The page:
Money manager says China’s appetite for the silver will push metal become ‘three-digit’ commodity.
Stephen Leeb, chairman and chief investment officer of Leeb Capital Management, has been managing big-cap growth portfolios since 1999. Recently he has been a big proponent of silver, calling for the metal to rise above $100 an ounce, despite its record price being half that. He took time to talk to Hard Assets Investor Managing Editor Drew Voros about why he believes silver will become a three-digit commodity.
Hard Assets Investor: You have declared that silver is a “three-digit” commodity. Why?
Stephen Leeb: I think there are two crucial fundamentals. One, silver’s a monetary metal, although not as widely recognized as a monetary metal as gold right now. But it certainly has a history of being a monetary metal. People will price it for that. You have a race to the bottom in terms of all the current reserve currencies, like the euro and the dollar. The action in gold is certainly evidence of that. The fact that silver’s price is holding in the upper 30s is pretty good. There’s a lot of downside protection in silver because of its monetary component.
On the industrial side, silver is critical. Silver has properties that cannot be duplicated on many levels. It is the best thermo-conductor of anything that’s found. It conducts heat better than anything else. It conducts electricity better than copper or anything else. And, it’s one of the best reflectors. Is it really surprising then that silver is a critical component on most solar applications? China right now is spending about $1 trillion a year on alternative energies. China controls the solar industry. They have at least 50 percent market share. They’ve been underbidding, undercutting everybody in the development and acquisition of polysilicon. After which comes silver. In order to build these solar panels, you need silver.
You have a potential, utter squeeze coming on silver, a monetary metal with critical industrial applications. Silver’s trading around $39 and hasn’t even come down 10 percent since the market started sliding. It’s a great hedge in deflation. You’re going to have demand for silver coming from two places, which I don’t think you’re going to be able to satisfy, given that silver production today is rising at a much slower rate than it was in 2010, despite the fact that silver prices are higher. That dictates dramatically higher prices for silver.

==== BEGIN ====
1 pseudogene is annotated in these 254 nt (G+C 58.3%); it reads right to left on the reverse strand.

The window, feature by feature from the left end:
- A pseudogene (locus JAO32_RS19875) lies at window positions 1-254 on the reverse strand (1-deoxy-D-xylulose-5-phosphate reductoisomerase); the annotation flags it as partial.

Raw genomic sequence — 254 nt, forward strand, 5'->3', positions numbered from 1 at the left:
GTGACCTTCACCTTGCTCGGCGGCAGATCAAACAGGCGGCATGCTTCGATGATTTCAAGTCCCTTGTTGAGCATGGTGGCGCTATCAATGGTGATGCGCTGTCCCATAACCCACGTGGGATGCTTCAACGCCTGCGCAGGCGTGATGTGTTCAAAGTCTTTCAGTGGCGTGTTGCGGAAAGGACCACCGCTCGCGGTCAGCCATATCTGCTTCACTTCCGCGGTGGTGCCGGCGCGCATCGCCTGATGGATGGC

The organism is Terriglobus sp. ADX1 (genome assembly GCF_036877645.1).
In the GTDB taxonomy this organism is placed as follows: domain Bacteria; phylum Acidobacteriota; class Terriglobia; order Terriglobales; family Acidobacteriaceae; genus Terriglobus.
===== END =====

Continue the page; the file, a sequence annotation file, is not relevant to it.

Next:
HAI: Do you think the solar element is something that is being overlooked in terms of the demand?
Leeb: Totally. China will start buying silver much more aggressively and start accumulating it. There’s very little doubt in my mind that China will be accumulating massive amounts of silver.
HAI: For silver to achieve three digits in price, would it be a slow, steady march, or something that would rocket up?
Leeb: I don’t think it would be a single event. I wrote a book, “The Oil Factor,” and in it I made the call for $100 [a barrel] oil. I said “three digit oil.” When the book was published in 2004, oil was around $30 or so, about the same price as silver is now. It took about three years to get to three digits. But there was no event that triggered the big jump in oil prices. There has been no event that has triggered the big jump in gold prices, other than the gradual realization that there are no reserve currencies in the world that are worth a darn. The same realization will keep silver in a strong, long-term uptrend. I think people are going to be very surprised, very surprised, when it just goes past $50.